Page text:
This extraction experiment consists of two competition reactions. A metal oxide is reacted with charcoal. If the charcoal (carbon) is more reactive it will remove the oxygen from the metal oxide and leave a trace of metal in the reaction vessel. Start with an oxide of lead, then observe what happens to an oxide of copper.
In each of the two experiments, illustrating the idea of competition between metals and carbon, students heat a metal oxide with powdered charcoal. If the carbon is more reactive than the metal it will remove the oxygen from the metal oxide and leave traces of the metal in the reaction vessel. The first experiment uses lead(II) oxide; the second modifies the technique slightly and uses copper(II) oxide.
The solids may be dispensed in plastic weighing dishes. It is best not to issue all three solids at the same time because students may confuse the charcoal and the copper oxide.
The experiment should take about 30 minutes.
Each student or pair of students will require:
Small, hard glass test-tubes (ignition) tubes, 3 (Note 1)
Plastic weighing dish (boat)
Heat resistant mat
Powdered charcoal, about 2 g
Copper(II) oxide (HARMFUL, DANGEROUS FOR THE ENVIRONMENT), about 1 g
Lead(II) oxide (TOXIC, DANGEROUS FOR THE ENVIRONMENT), about 1 g
Refer to Health & Safety and Technical notes section below for additional information.
Health & Safety and Technical notes
Wear eye protection throughout. The room should be well ventilated.
Powdered charcoal, C(s) - see CLEAPSS Hazcard.
Copper(II) oxide, CuO(s), (HARMFUL, DANGEROUS FOR THE ENVIRONMENT) - see CLEAPSS Hazcard.
Lead(II) oxide, PbO(s), (TOXIC, DANGEROUSFOR THE ENVIRONMENT) - see CLEAPSS Hazcard
1 Test-tubes made of heat resistant borosilicate glass (Pyrex or similar) must be used. Test-tubes with a capacity of about 10 cm3 are ideal. It is important that the test-tubes are dry. Heating lead and its compounds strongly in glass often results in the lead compounds fusing into the glass, rendering the test-tube impossible to re-use. If this is an issue, old but unstained test-tubes can be used and discarded after this use.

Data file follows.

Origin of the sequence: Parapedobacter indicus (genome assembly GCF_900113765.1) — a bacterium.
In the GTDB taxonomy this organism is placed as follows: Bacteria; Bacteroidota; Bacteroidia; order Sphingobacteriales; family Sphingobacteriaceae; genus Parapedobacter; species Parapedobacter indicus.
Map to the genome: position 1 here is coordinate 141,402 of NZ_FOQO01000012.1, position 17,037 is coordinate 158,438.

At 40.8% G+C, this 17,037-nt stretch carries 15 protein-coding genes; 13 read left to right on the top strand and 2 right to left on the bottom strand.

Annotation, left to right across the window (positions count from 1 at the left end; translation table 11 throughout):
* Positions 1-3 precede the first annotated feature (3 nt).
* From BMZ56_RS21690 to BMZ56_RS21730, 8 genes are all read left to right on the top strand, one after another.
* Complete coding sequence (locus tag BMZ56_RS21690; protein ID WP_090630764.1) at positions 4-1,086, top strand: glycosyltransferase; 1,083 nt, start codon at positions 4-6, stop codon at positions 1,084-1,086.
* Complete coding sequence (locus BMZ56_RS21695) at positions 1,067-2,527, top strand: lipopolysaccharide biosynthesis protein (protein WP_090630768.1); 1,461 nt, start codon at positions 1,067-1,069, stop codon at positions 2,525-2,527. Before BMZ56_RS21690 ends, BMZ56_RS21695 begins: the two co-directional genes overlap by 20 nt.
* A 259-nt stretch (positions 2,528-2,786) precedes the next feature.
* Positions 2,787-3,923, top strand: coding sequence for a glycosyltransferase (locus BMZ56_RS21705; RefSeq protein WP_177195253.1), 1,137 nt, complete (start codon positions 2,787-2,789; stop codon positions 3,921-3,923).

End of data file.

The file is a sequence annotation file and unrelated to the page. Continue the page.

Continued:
a Transfer one small spatula measure of lead(II) oxide to the empty weighing dish.
b Add one spatula measure of charcoal powder.
c Mix the two powders together using a spatula.
d Transfer the mixture into a hard-glass test tube and strongly heat this mixture for five minutes in a Bunsen flame.
e Allow the test-tube to cool in its holder on a heat resistant mat.
f Tip the cooled mixture out onto the heat resistant mat.
a Transfer one spatula measure of copper(II) oxide to a hard glass test-tube.
b Carefully add one spatula of charcoal powder on top of the copper oxide without any mixing.
c Strongly heat these two layers for five minutes in a Bunsen flame.
d Allow to cool and then look closely at where the powders meet in the test-tube.
In each case the students should look for signs that reaction has occurred producing the metal. The copper should be obvious from its colour. The lead may be less obvious; it may appear as globules or as grey powder.
The reactions confirm the place of carbon in the reactivity series, above lead and copper, as it reduces the metal oxides to the metals and is itself oxidised to carbon dioxide:
CuO(s) + C(s) → Cu(s) + CO2(g) and PbO(s) + C(s) → Pb(s) + CO2(g).
Health & Safety checked, 2016
This Practical Chemistry resource was developed by the Nuffield Foundation and the Royal Society of Chemistry.
© Nuffield Foundation and the Royal Society of Chemistry
Page last updated October 2015
This is a resource from the Practical Chemistry project, developed by the Nuffield Foundation and the Royal Society of Chemistry. This collection of over 200 practical activities demonstrates a wide range of chemical concepts and processes. Each activity contains comprehensive information for teachers and technicians, including full technical notes and step-by-step procedures. Practical Chemistry activities accompany Practical Physics and Practical Biology.
The experiment is also part of the Royal Society of Chemistry’s Continuing Professional Development course: Chemistry for non-specialists